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The National Portrait Gallery acknowledges the Traditional Custodians of Country throughout Australia and recognises the continuing connection to lands, waters and communities. We pay our respect to Aboriginal and Torres Strait Islander cultures and to Elders both past and present.

Aboriginal and Torres Strait Islander viewers are warned that this website contains images of deceased persons.

Barry Humphries

In their own words

Recorded 1981

Barry Humphries
Audio: 2 minutes

I was disappointed in Melbourne University, because in a way, although people didn’t wear uniforms, they did. They wore the uniforms of rebellious university students just as they do today, and in a sense they’re the most conformist of all social groups.

I was surprised and disappointed at this, so, again, with the aid of some of my old Melbourne Grammar friends and a few new ones, we reformed the Dada group and we held, in two consecutive years of 1951 and 1952, two widely publicised and spectacular Dada exhibitions in the men’s lounge of the Union at Melbourne University. The catalogues of these two Dada exhibitions survive and are, of course, interesting documents of the period. They consist really of an anarchic attack on certain aspects of modern art which were becoming domesticated – that is to say, Melbourne housewives who knew nothing about art, other than perhaps Arthur Streeton or Hans Heysen on a calendar, were now espousing the post-impressionists, so the exhibitions contained scathing attacks of Van Gogh, Gaugin and Cezanne, indeed on everything that was acceptable to the Australian bourgeoisie, indeed the informed Australian bourgeoisie of this period.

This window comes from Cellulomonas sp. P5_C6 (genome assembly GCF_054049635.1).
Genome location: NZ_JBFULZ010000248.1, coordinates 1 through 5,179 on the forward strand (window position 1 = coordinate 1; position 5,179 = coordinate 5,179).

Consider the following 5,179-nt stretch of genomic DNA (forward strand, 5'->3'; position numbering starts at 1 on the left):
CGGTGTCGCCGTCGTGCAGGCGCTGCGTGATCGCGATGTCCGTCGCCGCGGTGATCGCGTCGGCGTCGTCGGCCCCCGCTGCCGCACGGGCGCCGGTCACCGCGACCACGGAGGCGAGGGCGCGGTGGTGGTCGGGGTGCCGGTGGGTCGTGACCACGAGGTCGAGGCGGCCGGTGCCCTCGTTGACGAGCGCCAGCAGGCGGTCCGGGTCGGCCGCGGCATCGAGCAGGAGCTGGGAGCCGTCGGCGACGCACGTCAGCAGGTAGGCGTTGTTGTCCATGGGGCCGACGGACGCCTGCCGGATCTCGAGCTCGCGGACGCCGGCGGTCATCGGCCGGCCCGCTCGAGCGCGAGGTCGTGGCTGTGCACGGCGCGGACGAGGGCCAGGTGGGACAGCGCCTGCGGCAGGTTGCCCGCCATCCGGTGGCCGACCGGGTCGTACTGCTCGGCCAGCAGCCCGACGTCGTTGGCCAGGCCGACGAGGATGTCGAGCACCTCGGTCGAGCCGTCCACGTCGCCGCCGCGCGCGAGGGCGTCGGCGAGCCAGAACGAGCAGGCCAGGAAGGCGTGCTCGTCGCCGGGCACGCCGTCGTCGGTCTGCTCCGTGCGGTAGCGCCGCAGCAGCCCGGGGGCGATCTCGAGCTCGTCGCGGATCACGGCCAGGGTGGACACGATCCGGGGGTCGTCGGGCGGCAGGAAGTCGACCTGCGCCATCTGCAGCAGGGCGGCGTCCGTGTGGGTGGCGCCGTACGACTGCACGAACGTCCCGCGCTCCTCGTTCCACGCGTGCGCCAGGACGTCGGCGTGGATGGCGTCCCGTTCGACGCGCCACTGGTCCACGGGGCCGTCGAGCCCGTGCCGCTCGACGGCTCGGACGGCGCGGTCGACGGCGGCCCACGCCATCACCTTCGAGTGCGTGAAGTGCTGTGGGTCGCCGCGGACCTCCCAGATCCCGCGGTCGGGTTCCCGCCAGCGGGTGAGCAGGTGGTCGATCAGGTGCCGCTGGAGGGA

These were happenings, I suppose, though that word hadn’t been coined. As the students came along I would stand on a dais and open the exhibition with a kind of crazy speech and already I was giving vent to a frustrated theatrical energy. I was moving slowly, you know, from painting, from a pictorial language to a theatrical means of self-expression. Within, I was merely a frustrated youth, not at all knowing how best to please my parents, what profession indeed I would ever follow and when was it all going to end?

Acknowledgements

This oral history of Barry Humphries is from the De Berg Collection in the National Library of Australia. For more information, or to hear full versions of the recordings, visit the National Library of Australia website.

Related people

Barry Humphries

Related information

No Laughing Matter

Magazine article by Simon Elliott, 2002

The biographical exhibition of Barry Humphries was the first display of its kind at the National Portrait Gallery.

Rarely Everage

The Lives of Barry Humphries

Previous exhibition, 2002

The exhibition begins with Barry's childhood in Camberwell, Melbourne and chronicles his days as a struggling actor in Australia and England, his creation of characters including Barry McKenzie, Dame Edna Everage, Sandy Stone and Sir Les Patterson

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The National Portrait Gallery acknowledges the Traditional Custodians of Country throughout Australia and recognises the continuing connection to lands, waters and communities. We pay our respect to Aboriginal and Torres Strait Islander cultures and to Elders both past and present.

Aboriginal and Torres Strait Islander viewers are warned that this website contains images of deceased persons.

The National Portrait Gallery is an Australian Government Agency